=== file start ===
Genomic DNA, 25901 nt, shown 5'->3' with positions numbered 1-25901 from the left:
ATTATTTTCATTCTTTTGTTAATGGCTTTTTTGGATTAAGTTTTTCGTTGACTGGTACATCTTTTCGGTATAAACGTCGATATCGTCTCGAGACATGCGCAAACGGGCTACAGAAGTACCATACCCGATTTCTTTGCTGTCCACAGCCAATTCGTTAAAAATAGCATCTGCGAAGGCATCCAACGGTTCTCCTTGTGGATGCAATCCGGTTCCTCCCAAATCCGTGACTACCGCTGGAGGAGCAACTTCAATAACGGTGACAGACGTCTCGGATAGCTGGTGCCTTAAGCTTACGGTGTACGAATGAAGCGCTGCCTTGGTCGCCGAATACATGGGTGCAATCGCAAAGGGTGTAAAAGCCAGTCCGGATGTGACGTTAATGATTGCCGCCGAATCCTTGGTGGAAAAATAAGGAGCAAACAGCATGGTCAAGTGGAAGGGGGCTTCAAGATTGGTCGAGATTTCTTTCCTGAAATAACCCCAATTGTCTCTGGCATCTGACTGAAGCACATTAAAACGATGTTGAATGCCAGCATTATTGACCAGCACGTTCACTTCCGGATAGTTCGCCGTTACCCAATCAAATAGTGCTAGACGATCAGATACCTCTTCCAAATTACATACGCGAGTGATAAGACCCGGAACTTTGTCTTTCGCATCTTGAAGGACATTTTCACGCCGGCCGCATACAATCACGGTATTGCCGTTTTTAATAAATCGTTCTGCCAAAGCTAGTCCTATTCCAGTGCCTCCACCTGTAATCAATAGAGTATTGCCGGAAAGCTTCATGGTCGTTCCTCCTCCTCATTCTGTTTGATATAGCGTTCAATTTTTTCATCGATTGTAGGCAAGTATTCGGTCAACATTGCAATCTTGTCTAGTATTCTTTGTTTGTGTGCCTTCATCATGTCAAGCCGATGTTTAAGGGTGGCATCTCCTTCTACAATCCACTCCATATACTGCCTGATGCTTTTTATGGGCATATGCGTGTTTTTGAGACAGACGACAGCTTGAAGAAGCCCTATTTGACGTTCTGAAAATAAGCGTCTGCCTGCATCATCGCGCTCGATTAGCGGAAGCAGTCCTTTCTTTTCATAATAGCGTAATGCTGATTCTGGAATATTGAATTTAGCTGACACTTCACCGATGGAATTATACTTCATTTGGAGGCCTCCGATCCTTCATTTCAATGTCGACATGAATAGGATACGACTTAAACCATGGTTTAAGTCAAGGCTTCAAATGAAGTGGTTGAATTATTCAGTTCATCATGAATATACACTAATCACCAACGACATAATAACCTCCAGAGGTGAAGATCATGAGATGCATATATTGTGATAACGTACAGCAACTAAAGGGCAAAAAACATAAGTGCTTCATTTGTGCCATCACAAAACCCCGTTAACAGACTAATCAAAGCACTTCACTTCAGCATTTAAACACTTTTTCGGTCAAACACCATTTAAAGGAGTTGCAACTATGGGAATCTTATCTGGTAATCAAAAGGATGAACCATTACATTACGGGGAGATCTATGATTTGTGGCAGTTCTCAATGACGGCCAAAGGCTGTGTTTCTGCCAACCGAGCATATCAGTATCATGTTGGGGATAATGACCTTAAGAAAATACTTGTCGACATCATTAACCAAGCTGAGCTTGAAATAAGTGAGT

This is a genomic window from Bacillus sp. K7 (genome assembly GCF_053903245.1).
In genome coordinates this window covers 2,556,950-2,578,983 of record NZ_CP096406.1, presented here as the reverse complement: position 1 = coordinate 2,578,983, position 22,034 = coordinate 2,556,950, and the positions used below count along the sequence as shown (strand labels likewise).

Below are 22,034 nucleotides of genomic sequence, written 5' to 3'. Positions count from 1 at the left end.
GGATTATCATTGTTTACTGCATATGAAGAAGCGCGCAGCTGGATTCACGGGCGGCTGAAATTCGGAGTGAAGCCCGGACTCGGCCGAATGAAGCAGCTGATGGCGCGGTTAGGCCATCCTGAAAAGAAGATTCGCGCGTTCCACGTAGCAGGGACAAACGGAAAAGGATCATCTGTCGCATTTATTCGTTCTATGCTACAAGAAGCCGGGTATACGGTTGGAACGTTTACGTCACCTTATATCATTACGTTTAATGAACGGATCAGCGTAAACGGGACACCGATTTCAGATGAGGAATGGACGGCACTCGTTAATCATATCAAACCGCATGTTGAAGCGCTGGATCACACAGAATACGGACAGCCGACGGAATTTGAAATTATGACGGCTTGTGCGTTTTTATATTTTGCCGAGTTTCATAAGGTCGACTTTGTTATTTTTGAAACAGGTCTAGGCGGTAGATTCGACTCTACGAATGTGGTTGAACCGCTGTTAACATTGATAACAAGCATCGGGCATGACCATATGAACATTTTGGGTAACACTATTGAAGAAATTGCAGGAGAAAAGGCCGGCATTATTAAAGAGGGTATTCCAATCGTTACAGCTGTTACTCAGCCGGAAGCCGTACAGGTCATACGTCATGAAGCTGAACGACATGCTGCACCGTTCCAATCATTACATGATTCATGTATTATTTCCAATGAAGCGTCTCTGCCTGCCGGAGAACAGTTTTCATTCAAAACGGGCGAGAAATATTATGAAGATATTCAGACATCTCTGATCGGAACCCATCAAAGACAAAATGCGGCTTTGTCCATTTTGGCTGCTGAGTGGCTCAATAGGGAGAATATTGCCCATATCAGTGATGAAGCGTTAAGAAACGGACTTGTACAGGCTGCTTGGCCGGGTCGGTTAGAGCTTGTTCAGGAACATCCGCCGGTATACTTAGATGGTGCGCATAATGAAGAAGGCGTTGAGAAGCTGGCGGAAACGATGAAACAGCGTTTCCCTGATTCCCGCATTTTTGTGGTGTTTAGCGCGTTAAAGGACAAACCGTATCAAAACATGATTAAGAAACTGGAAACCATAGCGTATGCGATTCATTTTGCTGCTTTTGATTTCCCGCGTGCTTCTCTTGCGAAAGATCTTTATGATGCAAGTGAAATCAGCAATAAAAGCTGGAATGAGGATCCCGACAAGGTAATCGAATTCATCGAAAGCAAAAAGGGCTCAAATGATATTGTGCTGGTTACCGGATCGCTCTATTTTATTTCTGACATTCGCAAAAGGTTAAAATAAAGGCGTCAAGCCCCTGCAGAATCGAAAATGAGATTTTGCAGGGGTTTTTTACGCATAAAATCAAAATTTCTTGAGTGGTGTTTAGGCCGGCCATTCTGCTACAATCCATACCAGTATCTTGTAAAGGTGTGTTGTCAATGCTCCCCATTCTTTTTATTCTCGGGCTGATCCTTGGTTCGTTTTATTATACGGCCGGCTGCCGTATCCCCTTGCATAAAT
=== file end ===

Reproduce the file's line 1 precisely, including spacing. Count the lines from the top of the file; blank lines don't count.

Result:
Genomic DNA, 25901 nt, shown 5'->3' with positions numbered 1-25901 from the left: